Standing next to the car that needed to take up four parking spots.

It was great catching up with Teresa, Brian and meeting Ethan for the first time.

I cold have used another few days, but we did what we could.

Miss Joan Gunnuss

Miss Joan Gunnuss died today. I know her because her husband John is one of my former co-workers. She died of cancer, and like probably all cancer deaths, it’s a shame.

Joan was one of those good people that there should be more of.  She was kind and curious and was always glad to see me.  I’m guessing she was always glad to see hundreds of people.

My first encounter with her was an observation.  It was back-to-school time and everyone was getting into the swing of things.  For me and two other teachers, it was the first time we did the back-to-school thing at this particular school. It was hectic and tiring and there were so many new faces.

One of the new teachers, Ariel, was going out of the school, passing through the vestibule–a passageway I could see from my desk.  A woman was coming in and Ariel and the woman locked eyes.  There was some sort of recognition and exclamation and hugging before Ariel continued out the door and the woman came in.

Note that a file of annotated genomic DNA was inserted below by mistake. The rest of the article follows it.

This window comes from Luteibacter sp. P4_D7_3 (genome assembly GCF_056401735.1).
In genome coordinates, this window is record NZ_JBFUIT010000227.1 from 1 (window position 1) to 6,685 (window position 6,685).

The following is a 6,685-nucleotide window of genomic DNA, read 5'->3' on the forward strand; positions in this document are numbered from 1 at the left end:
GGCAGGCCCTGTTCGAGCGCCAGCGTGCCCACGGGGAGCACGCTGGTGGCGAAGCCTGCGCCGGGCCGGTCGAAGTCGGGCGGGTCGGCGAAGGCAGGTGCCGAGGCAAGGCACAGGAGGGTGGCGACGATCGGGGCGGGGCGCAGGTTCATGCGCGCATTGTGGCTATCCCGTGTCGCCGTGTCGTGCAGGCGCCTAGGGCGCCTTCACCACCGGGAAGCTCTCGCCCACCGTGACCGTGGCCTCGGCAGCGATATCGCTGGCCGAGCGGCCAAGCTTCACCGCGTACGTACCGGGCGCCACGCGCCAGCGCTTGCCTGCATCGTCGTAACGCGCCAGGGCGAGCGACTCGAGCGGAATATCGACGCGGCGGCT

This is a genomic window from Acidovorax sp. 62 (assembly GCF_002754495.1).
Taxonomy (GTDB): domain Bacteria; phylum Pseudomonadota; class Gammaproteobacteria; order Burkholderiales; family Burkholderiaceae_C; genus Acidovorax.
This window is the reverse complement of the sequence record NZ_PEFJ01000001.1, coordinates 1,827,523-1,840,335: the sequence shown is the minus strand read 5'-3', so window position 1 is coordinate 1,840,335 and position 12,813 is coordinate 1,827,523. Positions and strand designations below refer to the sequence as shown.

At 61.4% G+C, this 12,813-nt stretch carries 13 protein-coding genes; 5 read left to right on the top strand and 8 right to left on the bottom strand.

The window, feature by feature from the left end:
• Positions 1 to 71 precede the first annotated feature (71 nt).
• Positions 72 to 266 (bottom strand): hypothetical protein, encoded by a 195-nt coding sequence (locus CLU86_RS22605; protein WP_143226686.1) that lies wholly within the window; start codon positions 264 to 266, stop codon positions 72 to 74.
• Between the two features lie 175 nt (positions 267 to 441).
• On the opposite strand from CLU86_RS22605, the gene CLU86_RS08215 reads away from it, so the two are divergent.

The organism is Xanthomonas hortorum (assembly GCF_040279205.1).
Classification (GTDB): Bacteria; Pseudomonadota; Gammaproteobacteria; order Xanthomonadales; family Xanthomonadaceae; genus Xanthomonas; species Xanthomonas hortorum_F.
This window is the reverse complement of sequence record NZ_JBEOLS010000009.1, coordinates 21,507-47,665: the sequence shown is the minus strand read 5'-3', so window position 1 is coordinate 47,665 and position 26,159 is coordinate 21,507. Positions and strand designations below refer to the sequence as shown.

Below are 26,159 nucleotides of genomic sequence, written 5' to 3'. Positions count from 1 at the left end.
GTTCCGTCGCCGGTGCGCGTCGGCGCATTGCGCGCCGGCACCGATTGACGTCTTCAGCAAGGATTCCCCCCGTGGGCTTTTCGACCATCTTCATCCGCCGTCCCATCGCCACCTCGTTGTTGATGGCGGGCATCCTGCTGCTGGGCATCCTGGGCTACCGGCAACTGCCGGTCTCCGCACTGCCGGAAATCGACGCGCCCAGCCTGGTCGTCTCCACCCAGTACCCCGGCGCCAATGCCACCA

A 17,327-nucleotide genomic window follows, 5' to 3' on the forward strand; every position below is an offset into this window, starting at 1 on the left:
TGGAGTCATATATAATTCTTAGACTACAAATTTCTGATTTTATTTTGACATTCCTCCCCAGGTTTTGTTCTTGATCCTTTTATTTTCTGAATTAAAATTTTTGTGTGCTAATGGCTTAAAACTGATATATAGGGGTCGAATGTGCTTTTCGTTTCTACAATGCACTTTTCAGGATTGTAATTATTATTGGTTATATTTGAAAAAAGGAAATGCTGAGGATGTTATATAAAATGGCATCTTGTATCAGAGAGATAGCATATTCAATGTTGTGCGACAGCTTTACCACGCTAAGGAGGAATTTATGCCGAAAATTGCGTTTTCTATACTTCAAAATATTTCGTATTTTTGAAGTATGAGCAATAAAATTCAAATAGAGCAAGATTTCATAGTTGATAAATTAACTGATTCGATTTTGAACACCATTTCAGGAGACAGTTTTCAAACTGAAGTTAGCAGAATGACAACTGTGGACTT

The woman was Joan.  She had taught Ariel dance, or possibly yoga, when she was a girl.  Ariel was glad to see Joan and Joan was thrilled to run into a former student all grown up.  They had a connection, even after all the years had gone by.

I officially met Joan later that day and we had a connection too. Because Joan wasn’t the type of person to give you a cursory once-over and a “nice to meet you,” then slot you into a category and be done with the meeting.  She really looked at you. She was genuinely happy to meet you.  She remembered things about you.

Joan was a hippie in the best way. She taught yoga. She had long hair.  She was full of joy. She lived in a tiny old house on a blueberry farm that was surrounded by a huge suburban housing development.  She was long and lean and moved with grace and purpose.  She loved her dogs, her children, her husband and seemingly everyone else.

I remember at her and John’s wedding watching her walk to the alter.  She took time to look everyone attending in the eye. “It was like she was thinking, ‘I want to remember everyone who was here,'” my co-worker said later when I remarked on it.

Aside from movement, Joan loved music.  She was always up for a sing along, played guitar and loved to have at least a couple songs where the choruses were whistled.

She will be missed by many.  I’m glad to have known her.